As the biggest plants on the planet, trees give us oxygen, store soil and provide shelter for thousands of species of wildlife, whilst also supplying building materials and shelter. I know right, WOW! Here’s just some of the other many benefits trees do:

  • Trees combat climate change – The excessive amount of carbon dioxide (CO2) building up in our atmosphere, has been a contributing factor to our climate change. Our population continues to grow, and many people are still not aware of the steps that need to be taken to help reverse the negative effects we have had on our environment. Data suggests that ‘trees absorb CO2, by removing and storing the carbon while releasing oxygen back into the air’[4]. It is also said that ‘in one year, an acre of mature trees absorbs the same amount of CO2 produced when you drive your car 26, 000 miles’[5].
  • Trees clean the air by absorbing odours and pollutant gases by trapping them in their leaves and bark.
  • They help keep some of our scorching cities cool by providing shade to streets and buildings.
  • Trees help conserve energy by up to 50 per cent by reducing the demand to cool houses/building.
  • Trees help prevent soil erosion & flooding
  • They help mark the seasons. Winter, spring, summer or autumn? Look at the trees and they will tell you.

What we are doing?

At Back 2 Back, we pride ourselves on being an environmentally friendly printing studio, that doesn’t cost the earth. So National Tree Week is an important event for us.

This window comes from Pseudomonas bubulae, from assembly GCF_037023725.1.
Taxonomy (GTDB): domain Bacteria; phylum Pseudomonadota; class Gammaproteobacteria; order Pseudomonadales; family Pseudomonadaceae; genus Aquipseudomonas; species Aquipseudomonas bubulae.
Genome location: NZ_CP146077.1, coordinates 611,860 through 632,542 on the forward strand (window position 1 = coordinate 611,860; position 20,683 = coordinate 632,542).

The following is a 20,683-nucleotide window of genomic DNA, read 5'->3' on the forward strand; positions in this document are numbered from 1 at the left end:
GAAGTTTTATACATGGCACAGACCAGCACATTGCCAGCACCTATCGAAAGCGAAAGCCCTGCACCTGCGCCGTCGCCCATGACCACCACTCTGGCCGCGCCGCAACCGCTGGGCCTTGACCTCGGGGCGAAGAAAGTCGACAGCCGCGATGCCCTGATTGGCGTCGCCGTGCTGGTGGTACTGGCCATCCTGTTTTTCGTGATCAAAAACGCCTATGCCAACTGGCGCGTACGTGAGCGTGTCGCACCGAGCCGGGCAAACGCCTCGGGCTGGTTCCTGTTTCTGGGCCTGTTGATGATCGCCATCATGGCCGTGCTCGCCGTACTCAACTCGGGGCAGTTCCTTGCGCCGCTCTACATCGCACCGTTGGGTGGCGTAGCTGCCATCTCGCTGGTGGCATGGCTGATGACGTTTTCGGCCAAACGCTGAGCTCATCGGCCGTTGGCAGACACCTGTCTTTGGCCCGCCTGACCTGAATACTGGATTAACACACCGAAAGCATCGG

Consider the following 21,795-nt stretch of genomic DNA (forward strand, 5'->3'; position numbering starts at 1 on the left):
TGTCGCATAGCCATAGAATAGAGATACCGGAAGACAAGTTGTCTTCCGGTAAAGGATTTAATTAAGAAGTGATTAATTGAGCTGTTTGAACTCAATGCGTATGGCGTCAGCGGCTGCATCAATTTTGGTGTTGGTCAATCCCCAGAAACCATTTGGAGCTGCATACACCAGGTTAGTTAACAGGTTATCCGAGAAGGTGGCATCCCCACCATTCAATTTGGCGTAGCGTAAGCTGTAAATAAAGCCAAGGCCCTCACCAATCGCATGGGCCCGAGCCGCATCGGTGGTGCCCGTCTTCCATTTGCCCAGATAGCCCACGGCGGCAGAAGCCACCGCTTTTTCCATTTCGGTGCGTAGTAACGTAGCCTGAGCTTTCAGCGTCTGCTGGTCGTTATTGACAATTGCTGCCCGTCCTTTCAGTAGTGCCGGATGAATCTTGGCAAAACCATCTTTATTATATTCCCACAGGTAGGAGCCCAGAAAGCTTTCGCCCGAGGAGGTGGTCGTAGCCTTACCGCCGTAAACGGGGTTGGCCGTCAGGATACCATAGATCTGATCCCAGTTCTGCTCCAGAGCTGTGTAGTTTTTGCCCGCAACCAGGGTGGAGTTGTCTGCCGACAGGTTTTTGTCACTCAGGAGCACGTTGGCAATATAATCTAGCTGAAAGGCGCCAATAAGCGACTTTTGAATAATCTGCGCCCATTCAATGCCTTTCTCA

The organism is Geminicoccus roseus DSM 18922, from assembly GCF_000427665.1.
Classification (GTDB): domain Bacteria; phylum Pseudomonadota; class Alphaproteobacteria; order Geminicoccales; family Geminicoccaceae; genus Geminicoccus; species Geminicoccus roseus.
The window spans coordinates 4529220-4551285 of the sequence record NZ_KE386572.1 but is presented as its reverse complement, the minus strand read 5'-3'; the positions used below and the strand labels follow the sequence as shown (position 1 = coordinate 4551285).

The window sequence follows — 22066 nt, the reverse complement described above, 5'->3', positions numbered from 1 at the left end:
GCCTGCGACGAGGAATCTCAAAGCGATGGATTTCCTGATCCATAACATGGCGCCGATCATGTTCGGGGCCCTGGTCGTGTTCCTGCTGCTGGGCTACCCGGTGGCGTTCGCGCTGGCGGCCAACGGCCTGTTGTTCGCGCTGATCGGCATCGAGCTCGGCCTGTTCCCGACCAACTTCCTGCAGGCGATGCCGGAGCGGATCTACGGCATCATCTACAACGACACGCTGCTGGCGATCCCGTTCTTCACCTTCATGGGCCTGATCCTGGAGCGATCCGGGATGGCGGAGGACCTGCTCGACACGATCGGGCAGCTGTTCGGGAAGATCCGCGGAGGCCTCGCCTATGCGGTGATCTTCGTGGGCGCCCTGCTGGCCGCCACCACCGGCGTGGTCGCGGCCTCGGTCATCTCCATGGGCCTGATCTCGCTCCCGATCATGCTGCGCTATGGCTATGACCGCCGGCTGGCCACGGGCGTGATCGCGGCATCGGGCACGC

During tree planting season we will be volunteering to help maintain local woodland and their ecosystems. We will also be taking part in a few projects helping to plant new trees around Greater London.

Not only that, but we already donate 5% of our profits to various charities that help plant trees and look after our woodland and wildlife. See more here

We are also looking for new partnerships to see how else we can help protect our environment, educate others and decrease our carbon footprint. So please get in touch if you can help!

The next time you look outside and see a tree I am sure you will now admire and stare in awe. I mean…you now know just how amazing they really are. It is time we work together to appreciate, educate and plant more to mark this year’s National Tree Week.

 

[1] Responsible Forestry. Available at:  https://www.worldwildlife.org/industries/pulp-and-paper. [Accessed on 29th November 2018]

[2] Rate of deforestation in Indonesia overtakes Brazil. Available at: https://www.theguardian.com/environment/2014/jun/29/rate-of-deforestation-in-indonesia-overtakes-brazil-says-study. [Accessed on 1st December 2018]

[3] Responsible Forestry. Available at:  https://www.worldwildlife.org/industries/pulp-and-paper. [Accessed on 29th November 2018]

[4] Top 22 Benefits of Trees. Available at: https://www.treepeople.org/tree-benefits. [Accessed on 29th November 2018]

[5] Top 22 Benefits of Trees. Available at: https://www.treepeople.org/tree-benefits. [Accessed on 29th November 2018]